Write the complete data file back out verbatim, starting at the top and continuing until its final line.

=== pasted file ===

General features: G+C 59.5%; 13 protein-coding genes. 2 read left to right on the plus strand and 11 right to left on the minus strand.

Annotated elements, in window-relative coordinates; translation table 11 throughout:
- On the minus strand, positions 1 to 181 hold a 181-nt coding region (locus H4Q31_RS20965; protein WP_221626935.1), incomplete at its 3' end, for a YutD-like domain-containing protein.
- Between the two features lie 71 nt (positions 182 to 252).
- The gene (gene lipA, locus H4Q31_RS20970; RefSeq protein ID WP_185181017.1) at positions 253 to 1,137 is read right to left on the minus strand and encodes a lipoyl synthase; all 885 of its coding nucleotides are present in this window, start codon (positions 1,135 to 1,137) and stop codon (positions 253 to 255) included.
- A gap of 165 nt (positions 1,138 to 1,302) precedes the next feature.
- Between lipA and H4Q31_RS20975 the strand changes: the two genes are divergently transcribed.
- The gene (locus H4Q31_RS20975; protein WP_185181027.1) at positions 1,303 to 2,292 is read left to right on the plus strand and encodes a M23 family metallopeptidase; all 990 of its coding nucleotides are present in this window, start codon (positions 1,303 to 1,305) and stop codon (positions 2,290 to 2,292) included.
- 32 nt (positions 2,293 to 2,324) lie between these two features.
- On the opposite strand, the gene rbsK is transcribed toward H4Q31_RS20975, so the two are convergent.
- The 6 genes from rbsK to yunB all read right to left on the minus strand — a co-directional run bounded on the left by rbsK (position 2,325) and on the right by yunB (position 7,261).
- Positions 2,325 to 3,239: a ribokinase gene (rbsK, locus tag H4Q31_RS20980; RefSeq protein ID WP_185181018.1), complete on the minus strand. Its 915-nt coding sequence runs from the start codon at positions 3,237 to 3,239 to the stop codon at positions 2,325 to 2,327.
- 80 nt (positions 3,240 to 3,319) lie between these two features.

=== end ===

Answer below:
General features: G+C 59.5%; 13 protein-coding genes. 2 read left to right on the plus strand and 11 right to left on the minus strand.

Annotated elements, in window-relative coordinates; translation table 11 throughout:
- On the minus strand, positions 1 to 181 hold a 181-nt coding region (locus H4Q31_RS20965; protein WP_221626935.1), incomplete at its 3' end, for a YutD-like domain-containing protein.
- Between the two features lie 71 nt (positions 182 to 252).
- The gene (gene lipA, locus H4Q31_RS20970; RefSeq protein ID WP_185181017.1) at positions 253 to 1,137 is read right to left on the minus strand and encodes a lipoyl synthase; all 885 of its coding nucleotides are present in this window, start codon (positions 1,135 to 1,137) and stop codon (positions 253 to 255) included.
- A gap of 165 nt (positions 1,138 to 1,302) precedes the next feature.
- Between lipA and H4Q31_RS20975 the strand changes: the two genes are divergently transcribed.
- The gene (locus H4Q31_RS20975; protein WP_185181027.1) at positions 1,303 to 2,292 is read left to right on the plus strand and encodes a M23 family metallopeptidase; all 990 of its coding nucleotides are present in this window, start codon (positions 1,303 to 1,305) and stop codon (positions 2,290 to 2,292) included.
- 32 nt (positions 2,293 to 2,324) lie between these two features.
- On the opposite strand, the gene rbsK is transcribed toward H4Q31_RS20975, so the two are convergent.
- The 6 genes from rbsK to yunB all read right to left on the minus strand — a co-directional run bounded on the left by rbsK (position 2,325) and on the right by yunB (position 7,261).
- Positions 2,325 to 3,239: a ribokinase gene (rbsK, locus tag H4Q31_RS20980; RefSeq protein ID WP_185181018.1), complete on the minus strand. Its 915-nt coding sequence runs from the start codon at positions 3,237 to 3,239 to the stop codon at positions 2,325 to 2,327.
- 80 nt (positions 3,240 to 3,319) lie between these two features.